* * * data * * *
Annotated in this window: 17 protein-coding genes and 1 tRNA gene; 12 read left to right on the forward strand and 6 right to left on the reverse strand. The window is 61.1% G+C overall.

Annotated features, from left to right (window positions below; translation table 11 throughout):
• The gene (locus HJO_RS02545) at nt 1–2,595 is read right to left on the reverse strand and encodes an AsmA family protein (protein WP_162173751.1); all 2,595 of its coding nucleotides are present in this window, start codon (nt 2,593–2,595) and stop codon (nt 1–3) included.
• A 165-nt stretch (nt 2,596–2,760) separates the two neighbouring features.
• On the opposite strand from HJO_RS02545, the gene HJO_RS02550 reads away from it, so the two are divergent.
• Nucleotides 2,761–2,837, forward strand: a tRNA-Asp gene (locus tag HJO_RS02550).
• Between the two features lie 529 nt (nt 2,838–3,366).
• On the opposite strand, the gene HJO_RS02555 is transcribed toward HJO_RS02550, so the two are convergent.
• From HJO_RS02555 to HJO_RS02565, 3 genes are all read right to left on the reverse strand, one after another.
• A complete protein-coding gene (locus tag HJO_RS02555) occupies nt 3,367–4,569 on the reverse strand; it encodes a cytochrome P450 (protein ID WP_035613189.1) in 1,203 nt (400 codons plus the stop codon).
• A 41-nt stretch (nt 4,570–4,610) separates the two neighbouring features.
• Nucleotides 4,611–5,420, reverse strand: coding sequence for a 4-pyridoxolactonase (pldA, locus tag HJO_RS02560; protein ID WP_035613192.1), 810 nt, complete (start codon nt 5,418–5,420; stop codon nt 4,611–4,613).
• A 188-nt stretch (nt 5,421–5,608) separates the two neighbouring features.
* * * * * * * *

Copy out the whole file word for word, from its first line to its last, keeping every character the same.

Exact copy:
Annotated in this window: 17 protein-coding genes and 1 tRNA gene; 12 read left to right on the forward strand and 6 right to left on the reverse strand. The window is 61.1% G+C overall.

Annotated features, from left to right (window positions below; translation table 11 throughout):
• The gene (locus HJO_RS02545) at nt 1–2,595 is read right to left on the reverse strand and encodes an AsmA family protein (protein WP_162173751.1); all 2,595 of its coding nucleotides are present in this window, start codon (nt 2,593–2,595) and stop codon (nt 1–3) included.
• A 165-nt stretch (nt 2,596–2,760) separates the two neighbouring features.
• On the opposite strand from HJO_RS02545, the gene HJO_RS02550 reads away from it, so the two are divergent.
• Nucleotides 2,761–2,837, forward strand: a tRNA-Asp gene (locus tag HJO_RS02550).
• Between the two features lie 529 nt (nt 2,838–3,366).
• On the opposite strand, the gene HJO_RS02555 is transcribed toward HJO_RS02550, so the two are convergent.
• From HJO_RS02555 to HJO_RS02565, 3 genes are all read right to left on the reverse strand, one after another.
• A complete protein-coding gene (locus tag HJO_RS02555) occupies nt 3,367–4,569 on the reverse strand; it encodes a cytochrome P450 (protein ID WP_035613189.1) in 1,203 nt (400 codons plus the stop codon).
• A 41-nt stretch (nt 4,570–4,610) separates the two neighbouring features.
• Nucleotides 4,611–5,420, reverse strand: coding sequence for a 4-pyridoxolactonase (pldA, locus tag HJO_RS02560; protein ID WP_035613192.1), 810 nt, complete (start codon nt 5,418–5,420; stop codon nt 4,611–4,613).
• A 188-nt stretch (nt 5,421–5,608) separates the two neighbouring features.